India, one of the world’s largest manufacturers of inoculations, plans to offer 20 million doses of coronavirus vaccine to its neighbors as it draws up a policy to supply vials to countries across the globe, people with knowledge of the matter said.
An Indian state-run company will buy vaccines from the Serum Institute of India Ltd. and Bharat Biotech International Ltd. for supplying to Nepal, Bangladesh, Sri Lanka, Afghanistan, Seychelles and Mauritius, the people said, asking not to be identified as the plan is still under discussion. Some of supplies may be free and treated as aid, they added.
The first batch of the vials will be shipped over the next two weeks, the people said. The government will then offer the vaccines to countries in Latin America, Africa and the former Soviet republics. A spokesperson for Bharat Biotech couldn’t immediately comment while a spokesman at Serum declined to comment.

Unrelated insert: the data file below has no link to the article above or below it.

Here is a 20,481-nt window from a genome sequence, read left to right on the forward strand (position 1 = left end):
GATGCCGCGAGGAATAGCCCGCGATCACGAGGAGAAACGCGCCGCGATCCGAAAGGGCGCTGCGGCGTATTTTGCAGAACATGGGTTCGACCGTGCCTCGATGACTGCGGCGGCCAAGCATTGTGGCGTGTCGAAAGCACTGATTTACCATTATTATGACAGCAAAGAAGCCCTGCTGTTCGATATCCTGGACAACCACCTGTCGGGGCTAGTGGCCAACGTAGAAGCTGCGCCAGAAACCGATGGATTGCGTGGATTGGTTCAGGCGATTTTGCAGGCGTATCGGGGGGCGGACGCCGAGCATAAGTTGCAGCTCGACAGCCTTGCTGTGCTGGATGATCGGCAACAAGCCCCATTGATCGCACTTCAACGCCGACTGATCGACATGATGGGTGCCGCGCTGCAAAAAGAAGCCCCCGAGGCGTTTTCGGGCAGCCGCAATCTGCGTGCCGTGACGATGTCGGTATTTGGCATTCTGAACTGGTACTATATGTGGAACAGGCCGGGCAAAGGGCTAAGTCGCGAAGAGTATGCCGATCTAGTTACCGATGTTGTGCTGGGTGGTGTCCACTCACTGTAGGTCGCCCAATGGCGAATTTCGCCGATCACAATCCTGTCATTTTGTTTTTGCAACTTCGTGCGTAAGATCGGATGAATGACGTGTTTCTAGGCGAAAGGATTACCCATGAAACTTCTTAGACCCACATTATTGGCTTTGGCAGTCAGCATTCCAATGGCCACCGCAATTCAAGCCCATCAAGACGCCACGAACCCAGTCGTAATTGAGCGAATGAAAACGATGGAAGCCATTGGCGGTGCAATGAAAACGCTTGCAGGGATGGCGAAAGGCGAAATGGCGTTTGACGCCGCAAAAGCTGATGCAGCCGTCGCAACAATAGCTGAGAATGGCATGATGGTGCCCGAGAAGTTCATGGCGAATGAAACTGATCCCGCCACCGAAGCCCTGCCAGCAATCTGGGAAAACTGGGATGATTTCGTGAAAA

Prime Minister Narendra Modi is keen to tap India’s leadership in vaccine manufacturing by helping countries battling the pandemic and raise the South Asian nation’s profile to rival China, which is also supplying its home-grown inoculations around the world. Brazil, with more than 8 million cases, has sought urgent supplies and so has South Africa.
Brazil is sending an aircraft to India after Modi agreed to expedite vaccine shipments, according to the nation’s Health Minister Eduardo Pazuello. Serum will supply 2 million vaccines to the South American nation.
Serum’s Chief Executive Officer Adar Poonawalla in an interview this month said he expected overseas supplies to only start around March, adding that the government will enable overseas sales after first meeting India’s initial requirements.
The Serum Institute is manufacturing a coronavirus vaccine developed by AstraZeneca Plc while Bharat Biotech’s is an indigenous one.
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